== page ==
Some long, rambling thoughts on what it means to be a libertarian. At least, if you’re me.
Preliminaries on Dissent: I’ve been thoroughly bemused at many of the responses to Erik’s post below. Larry M writes:
Even confining ourselves to legitimate libertarians … There’s CATO, which does some good work, but the stuff from them that gets publicized tend to be (a) not the positive stuff that Kain highlights, and (b) fitting confortably into the NYT stereotype.
First, it’s Cato, not CATO. But I do love the Gallicism. And there’s this from Mike Schilling:
The very antithesis of wanting to be taken seriously is (as Cato did) giving a senior position to Tucker Carlson.
Schilling very reasonably objected to Carlson saying that Michael Vick should have gotten the death penalty. Carlson’s opinion is not, incidentally, libertarian by any stretch of the imagination. I know that if it were my job to talk on TV every day, I’d probably say some foolish things too… but still, this one was a real doozy.
But look, people, if stuff like this keeps you from working harder to end the war on drugs, to fix our eminent domain system, to restrain our surveillance state, or to preserve our civil liberties… isn’t that rather pathetic? Aren’t these about the weakest excuses around? That you don’t agree with everything at a full-service policy shop? Or that TV folk sometimes say dumb things?
I’m sorry that some ideas from Cato get more leverage in the media than others. But I don’t see how this counts as a strike against any of our good ideas in particular. And if Cato’s still not your thing, I hope you’ll consider giving to some single-issue activist groups like Flex Your Rights, the Institute for Justice, NORML, the Innocence Project, the Electronic Frontier Foundation, the Castle Coalition, the National Rifle Association, or any of the others you can probably find. (These were only my favorites among the national, single-issue groups.) If your critique of Cato is really all that sophisticated — they’ve got the wrong emphasis! — then you’re plenty capable of finding worthwhile groups to support.
More importantly, you don’t have to agree with everything from Cato or everything in Reason magazine to be a libertarian. I myself disagree with quite a few things my colleagues have published. Not only am I still counted a libertarian, but Cato still cuts me a paycheck. I think the Politburo could find it in their hearts to forgive you, if we even had a Politburo.
You might recall that I’m a complete, total squish when it comes to global warming. Unlike most people, I feel a very low degree of confidence in my conclusions on this issue, so I rarely write about it. But a squish I am, and a squish I remain. As I once wrote, the largeness of a commons problem is no argument against solving it. Other things might be, but not this.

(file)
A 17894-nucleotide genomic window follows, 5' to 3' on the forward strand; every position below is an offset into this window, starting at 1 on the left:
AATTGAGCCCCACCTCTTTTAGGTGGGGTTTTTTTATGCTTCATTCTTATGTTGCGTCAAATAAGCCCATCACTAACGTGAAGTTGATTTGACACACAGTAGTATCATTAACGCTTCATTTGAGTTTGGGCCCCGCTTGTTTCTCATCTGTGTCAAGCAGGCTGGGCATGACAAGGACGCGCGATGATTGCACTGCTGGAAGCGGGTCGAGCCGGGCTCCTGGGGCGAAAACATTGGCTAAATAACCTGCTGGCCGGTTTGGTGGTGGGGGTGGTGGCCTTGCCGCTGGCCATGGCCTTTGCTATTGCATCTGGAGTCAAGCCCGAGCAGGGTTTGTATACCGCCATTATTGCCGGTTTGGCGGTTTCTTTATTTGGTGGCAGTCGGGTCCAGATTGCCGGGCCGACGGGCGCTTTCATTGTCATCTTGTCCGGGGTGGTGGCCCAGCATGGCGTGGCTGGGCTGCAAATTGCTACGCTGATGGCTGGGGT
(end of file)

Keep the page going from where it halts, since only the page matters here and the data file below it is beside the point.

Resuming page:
Here are some more. My forthcoming policy analysis on marriage will disagree, respectfully, with Cato’s president and founder. I think there actually might be a proper role for the government in recognizing marriages, and I argue for what I think it should be. (The paper is due out on January 12; I’ll discuss it further then.) Or just put me in a room with Roger Pilon, and I’m pretty confident we can find a few things to disagree about, too. Look here and there in the [email protected] archives, and you’ll likely find others.
Ultimately, though, these disagreements don’t mean we can’t share a think tank or even a political philosophy, including above all a set of guiding values as we approach the many hard questions of politics. I think it would be a lot more frightening, not less, if we all agreed on every conclusion in all the particulars. It would also make us much less credible, and it would put many of us in a morally compromising position if perfect, lockstep agreement were expected. That’s why it isn’t.
Mere Libertarianism So what does unite us, if anything? Is there a “mere” libertarianism, akin to C. S. Lewis’s mere Christianity? I think there is. I could be wrong, of course, but I’ll try to explain how I think a mere libertarianism ought to be understood. It may still seem that many folks calling themselves libertarians in the real world don’t match up to my mere libertarianism, but that’s okay. When we mint a label, we give up all pretense of controlling it.
With that said, here goes. I think libertarianism rests on two basic premises:
1. Individuals are generally far more competent at running their own lives than they are at running the lives of others. This insight is not sufficiently reflected in our existing political institutions.
2. When coercion is used, it should be considered either a failure or a last resort. Likewise, this insight is not sufficiently reflected in our existing political institutions.
I generally term libertarian those arguments invoking either premise.